Amid breach fallout, Global Payments struggles with public message
The breached credit card processor assured investors that the damage has been contained and its security procedures worked. But for nervous card holders with additional questions, a basic website statement will have to do.
April 03, 2012 — CSO —
Global Payments Inc. of Atlanta, the credit card processing firm that was breached sometime earlier this year, couldn't keep hackers out of its system, but the firm's leaders seem determined to keep the press outside their public relations wall.
Since the breach became public March 30, the company has issued a general statement and set up a web page for customers and merchants.But in a conference call with investors Monday morning, CEO Paul R. Garcia refused to take questions from reporters. A call from CSO seeking comment was not returned.
Garcia instead spent most of the conference call in self-congratulatory mode, saying that the company's own security measures detected the breach, that it notified law enforcement and card associations "within hours," and that so far there had been no fraudulent activity on any of the compromised cards.
This, says Bruce Schneier, chief security technology officer at BT, should be no surprise. "They are going to do what they think is best for the company," he says, acknowledging that trying to block media coverage might not be the best strategy.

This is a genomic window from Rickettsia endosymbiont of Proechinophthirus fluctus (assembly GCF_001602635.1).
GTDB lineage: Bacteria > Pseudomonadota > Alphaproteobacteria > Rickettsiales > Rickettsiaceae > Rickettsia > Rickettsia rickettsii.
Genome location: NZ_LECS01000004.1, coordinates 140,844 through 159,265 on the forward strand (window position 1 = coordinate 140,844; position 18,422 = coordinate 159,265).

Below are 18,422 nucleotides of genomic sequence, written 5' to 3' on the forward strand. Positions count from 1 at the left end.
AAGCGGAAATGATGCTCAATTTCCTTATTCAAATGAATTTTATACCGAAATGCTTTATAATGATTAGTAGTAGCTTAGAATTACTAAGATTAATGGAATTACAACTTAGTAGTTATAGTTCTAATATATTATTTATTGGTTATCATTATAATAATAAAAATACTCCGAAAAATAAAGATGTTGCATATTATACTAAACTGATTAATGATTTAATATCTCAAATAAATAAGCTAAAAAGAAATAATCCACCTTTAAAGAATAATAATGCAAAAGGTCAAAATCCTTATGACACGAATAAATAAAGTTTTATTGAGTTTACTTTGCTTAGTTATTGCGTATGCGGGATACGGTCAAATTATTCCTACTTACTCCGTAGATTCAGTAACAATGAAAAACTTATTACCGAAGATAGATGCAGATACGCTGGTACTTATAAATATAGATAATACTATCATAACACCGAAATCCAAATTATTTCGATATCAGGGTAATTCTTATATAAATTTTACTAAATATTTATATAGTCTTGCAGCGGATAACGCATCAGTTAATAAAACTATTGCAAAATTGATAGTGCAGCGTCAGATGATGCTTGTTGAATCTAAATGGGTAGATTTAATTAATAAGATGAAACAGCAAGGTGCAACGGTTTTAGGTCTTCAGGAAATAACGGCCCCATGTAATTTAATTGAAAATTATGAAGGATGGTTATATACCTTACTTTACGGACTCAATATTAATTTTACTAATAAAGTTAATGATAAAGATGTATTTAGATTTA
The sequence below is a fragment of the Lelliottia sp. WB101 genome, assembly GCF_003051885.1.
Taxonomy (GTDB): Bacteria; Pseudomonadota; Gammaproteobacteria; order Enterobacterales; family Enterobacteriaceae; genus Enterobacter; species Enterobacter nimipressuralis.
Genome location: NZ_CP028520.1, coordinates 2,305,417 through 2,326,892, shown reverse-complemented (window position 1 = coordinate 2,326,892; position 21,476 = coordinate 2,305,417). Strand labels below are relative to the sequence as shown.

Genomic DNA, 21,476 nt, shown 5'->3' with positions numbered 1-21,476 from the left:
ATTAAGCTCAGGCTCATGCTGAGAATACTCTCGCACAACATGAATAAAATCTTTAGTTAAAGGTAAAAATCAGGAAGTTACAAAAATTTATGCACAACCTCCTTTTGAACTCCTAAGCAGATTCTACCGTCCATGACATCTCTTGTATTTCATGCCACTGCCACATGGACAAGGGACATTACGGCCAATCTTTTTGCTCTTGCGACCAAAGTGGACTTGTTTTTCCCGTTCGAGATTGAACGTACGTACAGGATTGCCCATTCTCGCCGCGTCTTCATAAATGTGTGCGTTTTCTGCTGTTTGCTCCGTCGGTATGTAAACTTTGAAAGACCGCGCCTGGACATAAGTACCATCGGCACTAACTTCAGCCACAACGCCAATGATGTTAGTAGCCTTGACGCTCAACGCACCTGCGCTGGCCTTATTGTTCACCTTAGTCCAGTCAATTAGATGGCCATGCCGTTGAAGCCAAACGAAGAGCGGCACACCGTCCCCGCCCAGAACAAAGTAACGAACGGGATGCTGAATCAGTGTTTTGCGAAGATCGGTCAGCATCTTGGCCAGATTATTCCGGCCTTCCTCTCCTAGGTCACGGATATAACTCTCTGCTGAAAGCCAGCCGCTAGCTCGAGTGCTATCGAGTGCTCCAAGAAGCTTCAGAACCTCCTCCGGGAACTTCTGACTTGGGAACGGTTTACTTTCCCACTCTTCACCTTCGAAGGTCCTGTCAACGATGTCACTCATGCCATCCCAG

He said the Tylenol case from 30 years ago, in which manufacturer Johnson & Johnson was unusually transparent with the press and public after somebody laced capsules with cyanide, "is a great example because it is so rare --(a case of) full disclosure and getting ahead of the story and irrational panic. But in the heat of the moment, that is not always what people do."
Independent security consultant James Arlen says his best guess is that GP wants to have, "a well-defined story to tell prior to letting anyone in. Essentially, it's cleaning up the crime scene to insure that only their version of what happened will come to light."
Security blogger Brian Krebs, who broke the story of the breach last Friday, reported that as many as 10 million cards may have been compromised, that sources had told him there had been fraudulent activity on at least 800 cards and that both Track 1 and Track 2 data had been taken.
But Garcia said during the conference call that the breach had occurred early in March, that 1.5 million cards had been compromised, and that only Track 2 data, which includes the card account number and expiration date, along with other data, had been stolen. He said the attackers did not get cardholder names, addresses and Social Security numbers. He characterized much of the reported information about the breach as, "rumor and innuendo, most of it incredibly inaccurate."